Editorial Roundup: Kansas

Kansas City Star. October 7, 2021.

Editorial: Johnson County GOP chair resigns after colleague alleges he grabbed her

Just days after we reported on allegations Johnson County GOP Chair Fabian Shepard grabbed and kissed the Wyandotte County Republican vice chair outside an event, Shepard is resigning his post.

Shepard told the Sunflower State Journal that he is stepping down because “the allegations had become too much of a distraction.” Shepard also resigned from the Johnson County Library Board and Mental Health Center Advisory Board.

Stephanie Cashion, Wyandotte County GOP vice chair, said late Thursday morning that she had yet to hear anything from either the Johnson County or the Kansas Republican Party about the resignation. That does make us wonder if they’re more interested in optics than in Cashion’s safety and well-being.

Cashion shared her story with The Star Editorial Board last week, and told us what she’d said in a report to Bonner Springs police on Sept. 3. She said Shepard led her outside of a pro-life event there on Aug. 20 and grabbed her and kissed her twice before she could pull away.

Shepard adamantly denied the allegation, and his supporters questioned Cashion’s veracity and motives in coming forward, though she did so only reluctantly, after being disparaged on social media.

Duane Beth, Wyandotte County GOP chair and the first to see Cashion at the event after the alleged incident, told us Cashion “looked scared and quiet and upset when I saw her, when she walked in the door.” He says that later that night she tearfully described to him what had happened.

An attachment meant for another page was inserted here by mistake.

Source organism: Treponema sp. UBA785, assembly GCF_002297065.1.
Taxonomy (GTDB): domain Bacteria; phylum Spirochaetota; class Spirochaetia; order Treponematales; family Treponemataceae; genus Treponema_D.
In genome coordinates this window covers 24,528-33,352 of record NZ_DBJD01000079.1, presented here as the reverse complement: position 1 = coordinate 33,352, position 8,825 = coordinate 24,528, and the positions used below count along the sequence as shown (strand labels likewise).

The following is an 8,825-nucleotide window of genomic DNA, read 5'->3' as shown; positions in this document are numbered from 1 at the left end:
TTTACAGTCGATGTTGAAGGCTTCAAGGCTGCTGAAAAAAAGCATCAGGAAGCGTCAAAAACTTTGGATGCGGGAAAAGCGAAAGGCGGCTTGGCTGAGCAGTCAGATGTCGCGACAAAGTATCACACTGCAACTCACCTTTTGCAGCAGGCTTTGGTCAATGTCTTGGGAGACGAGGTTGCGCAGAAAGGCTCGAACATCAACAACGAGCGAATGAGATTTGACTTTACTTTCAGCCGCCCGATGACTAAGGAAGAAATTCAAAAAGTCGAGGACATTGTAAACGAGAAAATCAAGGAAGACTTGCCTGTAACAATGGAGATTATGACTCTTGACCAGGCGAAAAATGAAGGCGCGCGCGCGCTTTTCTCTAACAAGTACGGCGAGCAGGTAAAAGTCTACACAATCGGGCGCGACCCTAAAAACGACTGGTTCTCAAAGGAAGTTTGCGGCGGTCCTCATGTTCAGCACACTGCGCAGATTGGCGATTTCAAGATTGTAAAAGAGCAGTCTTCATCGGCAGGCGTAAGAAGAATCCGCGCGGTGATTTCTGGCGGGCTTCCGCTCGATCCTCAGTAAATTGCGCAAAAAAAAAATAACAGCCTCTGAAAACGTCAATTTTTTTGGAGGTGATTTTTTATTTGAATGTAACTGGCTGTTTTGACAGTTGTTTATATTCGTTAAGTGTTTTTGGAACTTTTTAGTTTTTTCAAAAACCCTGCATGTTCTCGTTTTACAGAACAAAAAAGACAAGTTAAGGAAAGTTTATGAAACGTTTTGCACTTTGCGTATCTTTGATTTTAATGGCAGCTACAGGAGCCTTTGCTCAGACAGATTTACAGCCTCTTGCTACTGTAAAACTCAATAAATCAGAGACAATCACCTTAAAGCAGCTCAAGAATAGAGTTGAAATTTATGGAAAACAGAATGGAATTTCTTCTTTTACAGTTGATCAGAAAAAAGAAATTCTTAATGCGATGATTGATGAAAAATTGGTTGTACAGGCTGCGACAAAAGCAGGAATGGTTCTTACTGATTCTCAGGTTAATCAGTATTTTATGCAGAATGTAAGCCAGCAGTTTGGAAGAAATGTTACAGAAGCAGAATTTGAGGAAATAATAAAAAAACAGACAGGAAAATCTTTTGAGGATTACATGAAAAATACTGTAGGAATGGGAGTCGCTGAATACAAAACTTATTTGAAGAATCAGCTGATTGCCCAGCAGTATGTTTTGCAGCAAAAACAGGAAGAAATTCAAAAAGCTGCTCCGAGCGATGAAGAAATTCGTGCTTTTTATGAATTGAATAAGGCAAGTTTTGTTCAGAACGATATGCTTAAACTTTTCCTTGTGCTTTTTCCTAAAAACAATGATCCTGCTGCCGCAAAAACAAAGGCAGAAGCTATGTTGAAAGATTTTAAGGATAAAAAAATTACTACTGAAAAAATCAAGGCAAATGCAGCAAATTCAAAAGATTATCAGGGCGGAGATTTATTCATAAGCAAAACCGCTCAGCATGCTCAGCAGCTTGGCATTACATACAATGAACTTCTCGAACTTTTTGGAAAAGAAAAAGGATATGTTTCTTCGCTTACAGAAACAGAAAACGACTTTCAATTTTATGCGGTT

“I am glad Fabian made the right choice and stepped down,” Beth said Thursday. “It was the right thing to do.”

GOP officials clearly saw anger building among Cashion’s supporters toward Kansas GOP Chairman Mike Kuckelman for what they felt was a cursory and reflexively dismissive inquiry into the incident. As recently as last week, Kuckelman shrugged it off as a “he said/she said” situation between two adults.

Worse, he blamed Cashion for speaking out. “You don’t go to media,” he said. “You don’t do news articles about it.”

She didn’t “go to the media.” We came to her. Yes, you absolutely do news articles about such behavior, at least in 2021.

And yes, the Kansas Republican Party should still investigate the investigation.


Topeka Capital-Journal. October 8, 2021.

Editorial: Governor was correct to create a child advocate office. The Kansas Legislature must set it in stone.

Kansas Gov. Laura Kelly this week signed an executive order to create a child advocate office.

The Topeka Capital-Journal’s Jason Tidd reported the independent Division of the Child Advocate will be focused on child welfare oversight, investigate complaints from families, recommend structural changes, help people navigate the child welfare system and expand coordination among interested groups.

Upon signing, Kelly called the order “a true victory for Kansas kids and families.” We agree. Thank you, Governor, for working to ensure Kansas children and their families are safe and get the help and services they may need.